Ensuring a comfortable, dignified end

“A life well-lived deserves a good ending,” said Rifat Akhter, chairman of Aastha Hospice that has brought palliative care to the doorstep of underprivileged patients suffering from terminal diseases.

The one who can help a patient complete the last bit of journey on this earth with ease is a nurse. Her care and empathy can make the last few days comfortable but such services are often taken for granted in this country.

To recognise and appreciate the role of palliative care nurses, National Institute of Cancer Research and Hospital (NICRH) and Aastha jointly awarded 10 nurses yesterday, with support from World Child Cancer and Hospice Bangladesh.

At the award giving ceremony at NICRH auditorium in Dhaka, Rifat said the patients who need palliative care suffer from incurable diseases like cancer, kidney and heart complications or any kind of life-limiting illnesses.

While supporting them, nurses put “services above the self”, she said. The Palliative Care Nurse Award was an initiative taken up last year to acknowledge the dedication of palliative care nurses, especially those who provide home care services.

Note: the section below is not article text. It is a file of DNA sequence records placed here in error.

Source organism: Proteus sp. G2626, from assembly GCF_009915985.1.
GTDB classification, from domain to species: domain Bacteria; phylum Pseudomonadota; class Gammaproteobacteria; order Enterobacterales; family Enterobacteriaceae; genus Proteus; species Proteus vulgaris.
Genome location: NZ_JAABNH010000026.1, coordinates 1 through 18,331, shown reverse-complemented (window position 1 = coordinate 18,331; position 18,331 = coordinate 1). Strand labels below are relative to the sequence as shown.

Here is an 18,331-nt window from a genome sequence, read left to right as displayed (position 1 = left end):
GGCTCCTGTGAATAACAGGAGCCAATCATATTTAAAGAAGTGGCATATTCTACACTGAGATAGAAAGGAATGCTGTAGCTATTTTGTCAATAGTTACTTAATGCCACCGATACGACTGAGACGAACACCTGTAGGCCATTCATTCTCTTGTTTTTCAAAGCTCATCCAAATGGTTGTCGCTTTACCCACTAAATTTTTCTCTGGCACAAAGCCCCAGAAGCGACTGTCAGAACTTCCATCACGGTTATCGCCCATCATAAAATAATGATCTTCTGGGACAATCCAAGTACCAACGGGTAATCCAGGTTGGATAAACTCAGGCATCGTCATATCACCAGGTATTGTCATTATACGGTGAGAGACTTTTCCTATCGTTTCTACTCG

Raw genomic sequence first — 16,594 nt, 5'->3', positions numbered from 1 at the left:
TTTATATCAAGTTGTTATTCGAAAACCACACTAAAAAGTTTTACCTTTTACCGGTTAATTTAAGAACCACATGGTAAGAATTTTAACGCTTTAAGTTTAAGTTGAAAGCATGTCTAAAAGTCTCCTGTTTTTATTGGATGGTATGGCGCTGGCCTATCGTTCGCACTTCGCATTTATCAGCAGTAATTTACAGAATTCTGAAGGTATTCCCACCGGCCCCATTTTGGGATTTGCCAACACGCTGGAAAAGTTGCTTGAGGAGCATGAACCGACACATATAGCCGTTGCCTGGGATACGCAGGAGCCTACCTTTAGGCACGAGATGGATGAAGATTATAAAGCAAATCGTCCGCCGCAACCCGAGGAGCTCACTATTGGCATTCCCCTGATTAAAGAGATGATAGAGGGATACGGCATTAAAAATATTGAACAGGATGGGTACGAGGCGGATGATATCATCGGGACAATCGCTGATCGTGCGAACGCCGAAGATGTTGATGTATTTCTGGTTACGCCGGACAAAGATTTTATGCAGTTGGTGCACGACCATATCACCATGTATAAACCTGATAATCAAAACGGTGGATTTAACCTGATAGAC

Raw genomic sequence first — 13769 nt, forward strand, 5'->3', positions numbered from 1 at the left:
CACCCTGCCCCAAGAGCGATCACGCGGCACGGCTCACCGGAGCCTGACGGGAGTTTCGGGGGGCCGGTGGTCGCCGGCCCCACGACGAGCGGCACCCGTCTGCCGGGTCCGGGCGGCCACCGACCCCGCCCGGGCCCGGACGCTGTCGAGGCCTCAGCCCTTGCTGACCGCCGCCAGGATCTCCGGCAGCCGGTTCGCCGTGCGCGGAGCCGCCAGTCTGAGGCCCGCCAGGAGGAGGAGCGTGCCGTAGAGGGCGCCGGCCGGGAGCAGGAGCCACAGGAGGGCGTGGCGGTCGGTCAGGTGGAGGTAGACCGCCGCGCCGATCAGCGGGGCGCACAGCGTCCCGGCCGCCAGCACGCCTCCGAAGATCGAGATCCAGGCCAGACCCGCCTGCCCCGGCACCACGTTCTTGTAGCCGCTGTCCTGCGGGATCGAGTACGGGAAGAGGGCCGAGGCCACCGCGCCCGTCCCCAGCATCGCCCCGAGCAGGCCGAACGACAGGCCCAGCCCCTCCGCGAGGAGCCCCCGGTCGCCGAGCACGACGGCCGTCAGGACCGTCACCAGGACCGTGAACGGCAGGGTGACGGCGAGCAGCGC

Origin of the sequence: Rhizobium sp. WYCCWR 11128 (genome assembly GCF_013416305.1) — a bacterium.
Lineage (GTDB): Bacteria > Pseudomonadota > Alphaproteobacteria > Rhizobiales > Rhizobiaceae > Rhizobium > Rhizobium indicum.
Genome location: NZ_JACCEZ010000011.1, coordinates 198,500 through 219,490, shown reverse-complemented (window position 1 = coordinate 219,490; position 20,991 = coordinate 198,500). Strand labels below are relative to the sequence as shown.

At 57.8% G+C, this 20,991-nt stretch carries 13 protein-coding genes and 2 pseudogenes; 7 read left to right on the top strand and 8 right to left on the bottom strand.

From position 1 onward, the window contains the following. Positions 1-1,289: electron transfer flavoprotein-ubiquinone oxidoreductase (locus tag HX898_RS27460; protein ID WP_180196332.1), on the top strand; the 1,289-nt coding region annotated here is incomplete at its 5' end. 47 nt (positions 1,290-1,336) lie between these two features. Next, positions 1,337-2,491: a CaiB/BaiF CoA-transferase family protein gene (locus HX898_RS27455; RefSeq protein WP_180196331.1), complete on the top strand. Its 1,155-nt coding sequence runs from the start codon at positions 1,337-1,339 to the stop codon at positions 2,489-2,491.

The awardees who received prize money of Tk 5,000 each with a certificate and a crest were from NICRH, Delta Medical College and Hospital, Dhaka Shishu Hospital, ASHIC Foundation, Dhaka Medical College and Hospital and Hospice Bangladesh.

Speaking as the chief guest, Moarraf Hossen, director of NICRH, said oncologists like him in many cases faced dead ends after exhausting all procedures of treatment — surgery, radiotherapy and chemotherapy.

About 80 percent of patients diagnosed with cancer seek treatment at the last stage, said Mofizul Islam, head of radiotherapy, NICRH. Not only a patient, but his/her entire family is affected following the diagnosis of a terminal illness, and so the family needs emotional and psychological support alongside palliative care for the patient, he added.

Aastha Hospice, a charity project of Hospice Bangladesh, provides these services to disadvantaged people throughout Bangladesh.

Shahinur Kabir, founder of Hospice Bangladesh, expressed hope that many people would come forward to support the project so that Aastha can expand its activities and more people are benefitted.

Megan Doherty, from World Child Cancer, who was present at the programme, said from her experience of working in Bangladesh, “They [nurses] have the motivation to take the healthcare system forward. The core skill of nursing is to listen to patients and I think we all as healthcare providers can learn from nurses.”

There is a popular saying of Swami Vivekananda that “One who loves a living being serves God.”

Nurses are doing exactly that, an observation made towards the end of the event.